We took a morning off from cycling, but that didn’t mean taking it easy.
We packed in a hike to see the sun come up, a tramp on a glacier, a picnic with a view, then a short sharp pedal over short sharp hills.
In the cold grey light of dawn we stumbled out to Lake Mathieson, a ‘reflection lake’ which makes a perfect mirror on a still clear day.
That left us about 90 seconds to eat breakfast and swallow the heart-starting double flat white before joining a Fox Glacier Guiding expedition. There are only three temperate glaciers in the world; one in Argentina and the Fox and Franz Josef glaciers on New Zealand’s west coast.
I’d visited here before and been irritated by the commercialisation of the glacial experience. I didn’t care for the constant background rattle of the helicopters ferrying ‘heli-hikers’ to land on the glaciers and have their photos taken. Sadly, the choppers show no signs of going away and I think it’s a pity that, for the enjoyment of the well-heeled few (a heli-hike costs NZ$300), the peace and quiet is shattered for all we common folk.
However, this time I paid a not inconsiderable NZ$99 and joined the glacier-walking production line. Fox Glacier Guiding issued us with very heavy boots (‘a small Caterpillar tractor on each foot’, remarked Ian). No helicopters were involved. This was to be a short bus ride followed by a hike led by guides Andy and Johnno.
The Fox Valley is moving. The ice advances and retreats, though thanks to global warming it is mainly in retreat just now, leaving exposed cliffs which regularly collapse into the valley. Signs warn of the dangers from falling ice and rocks. Such dangers are real, as evidenced recently when two young Australian tourists ignored the signs at Franz Josef and were crushed while taking their last photos. One body has never been recovered.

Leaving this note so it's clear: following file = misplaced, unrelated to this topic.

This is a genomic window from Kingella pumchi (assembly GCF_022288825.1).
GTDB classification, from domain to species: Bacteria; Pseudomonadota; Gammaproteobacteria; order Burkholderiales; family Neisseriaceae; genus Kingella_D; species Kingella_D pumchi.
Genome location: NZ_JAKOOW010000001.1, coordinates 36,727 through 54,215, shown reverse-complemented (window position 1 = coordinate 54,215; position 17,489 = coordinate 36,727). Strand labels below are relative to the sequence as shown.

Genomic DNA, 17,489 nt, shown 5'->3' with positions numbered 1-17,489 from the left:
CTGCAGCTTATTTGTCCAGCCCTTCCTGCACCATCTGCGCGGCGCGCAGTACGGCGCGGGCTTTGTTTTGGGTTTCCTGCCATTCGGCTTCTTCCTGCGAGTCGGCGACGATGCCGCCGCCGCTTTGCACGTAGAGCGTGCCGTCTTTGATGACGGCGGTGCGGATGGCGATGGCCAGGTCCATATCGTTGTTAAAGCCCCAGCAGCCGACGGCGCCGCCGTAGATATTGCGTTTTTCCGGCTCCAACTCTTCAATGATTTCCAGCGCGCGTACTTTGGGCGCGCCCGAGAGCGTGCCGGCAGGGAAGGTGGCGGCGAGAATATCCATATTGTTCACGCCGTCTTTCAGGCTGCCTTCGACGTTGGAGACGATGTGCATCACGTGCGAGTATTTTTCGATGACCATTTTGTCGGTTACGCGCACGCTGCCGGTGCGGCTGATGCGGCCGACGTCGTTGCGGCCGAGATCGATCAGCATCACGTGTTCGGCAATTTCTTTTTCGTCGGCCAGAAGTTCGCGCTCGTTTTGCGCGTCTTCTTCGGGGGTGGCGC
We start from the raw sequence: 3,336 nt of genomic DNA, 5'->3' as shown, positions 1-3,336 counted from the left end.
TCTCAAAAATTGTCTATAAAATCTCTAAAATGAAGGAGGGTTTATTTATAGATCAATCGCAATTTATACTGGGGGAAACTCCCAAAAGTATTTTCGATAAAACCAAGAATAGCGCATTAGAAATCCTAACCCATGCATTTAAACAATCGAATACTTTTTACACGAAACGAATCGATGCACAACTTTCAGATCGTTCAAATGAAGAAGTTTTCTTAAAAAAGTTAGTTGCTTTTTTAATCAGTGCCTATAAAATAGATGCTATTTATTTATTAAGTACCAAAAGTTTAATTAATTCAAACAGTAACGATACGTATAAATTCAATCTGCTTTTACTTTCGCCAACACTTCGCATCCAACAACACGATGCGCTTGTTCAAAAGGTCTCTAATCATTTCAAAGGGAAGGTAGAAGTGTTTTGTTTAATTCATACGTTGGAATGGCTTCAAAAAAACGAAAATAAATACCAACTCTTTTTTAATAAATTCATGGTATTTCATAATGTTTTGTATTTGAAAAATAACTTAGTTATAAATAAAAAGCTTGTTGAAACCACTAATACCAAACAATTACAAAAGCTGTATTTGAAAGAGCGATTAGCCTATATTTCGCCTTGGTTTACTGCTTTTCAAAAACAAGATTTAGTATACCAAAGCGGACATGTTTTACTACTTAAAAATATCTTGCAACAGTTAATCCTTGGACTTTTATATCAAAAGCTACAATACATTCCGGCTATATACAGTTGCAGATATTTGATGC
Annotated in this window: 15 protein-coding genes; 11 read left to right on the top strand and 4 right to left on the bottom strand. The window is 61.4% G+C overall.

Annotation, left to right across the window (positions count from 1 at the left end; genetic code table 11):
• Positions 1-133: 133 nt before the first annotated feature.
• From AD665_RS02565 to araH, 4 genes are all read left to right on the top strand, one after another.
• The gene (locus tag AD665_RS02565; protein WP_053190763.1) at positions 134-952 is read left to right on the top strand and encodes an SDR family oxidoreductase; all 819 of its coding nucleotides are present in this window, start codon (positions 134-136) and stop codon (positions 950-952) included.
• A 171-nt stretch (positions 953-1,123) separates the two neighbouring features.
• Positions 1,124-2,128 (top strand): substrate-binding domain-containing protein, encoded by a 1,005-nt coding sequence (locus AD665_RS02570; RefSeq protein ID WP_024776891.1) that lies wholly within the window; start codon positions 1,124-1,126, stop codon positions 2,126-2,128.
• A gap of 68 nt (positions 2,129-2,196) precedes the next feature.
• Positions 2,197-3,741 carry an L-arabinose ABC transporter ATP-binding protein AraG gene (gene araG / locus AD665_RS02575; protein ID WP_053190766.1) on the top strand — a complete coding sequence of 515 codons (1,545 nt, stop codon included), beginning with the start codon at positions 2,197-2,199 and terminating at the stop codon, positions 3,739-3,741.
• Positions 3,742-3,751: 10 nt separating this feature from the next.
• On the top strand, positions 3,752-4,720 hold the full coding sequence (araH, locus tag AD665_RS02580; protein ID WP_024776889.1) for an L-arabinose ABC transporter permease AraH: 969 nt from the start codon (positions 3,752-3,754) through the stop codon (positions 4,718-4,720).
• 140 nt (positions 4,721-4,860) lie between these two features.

We obediently and sensibly stuck to the track over moraine and up beside the ice. A glacier is bigger up close. Huge. Fox Glacier is 100m thick for most of its 13km length.
With crampons strapped over our caterpillar tractors, we stepped up onto it and for the next hour crunched around on something resembling a large ice bucket. The crampons gave good grip, and we never felt insecure, but the surface was rougher than most of us expected, strewn with the rocks carried down from above and pitted with cracks and craters.
The hoi polloi who hadn’t paid for the guided trip were held back behind the orange safety ropes, but nonetheless little groups like ours were dotted all over the glacier, while others in orange helmets set off to learn a bit of ice-climbing.
The ice-climber has bigger crampons than ours, but I wasn’t jealous. A short stay on the ice was enough. It’s hard to feel you’re doing anything really special when dozens of others are up ahead or not far behind, but Andy and Johnno handled it all well, it was like nothing else I’d ever done, and exceeded expectations.
The weather exceeded expectations too. In an area which gets over five metres of rain annually, we struck a very rare clear day. A picnic lunch with a view of the mountain was in order.
The writer was a guest of Adventure South.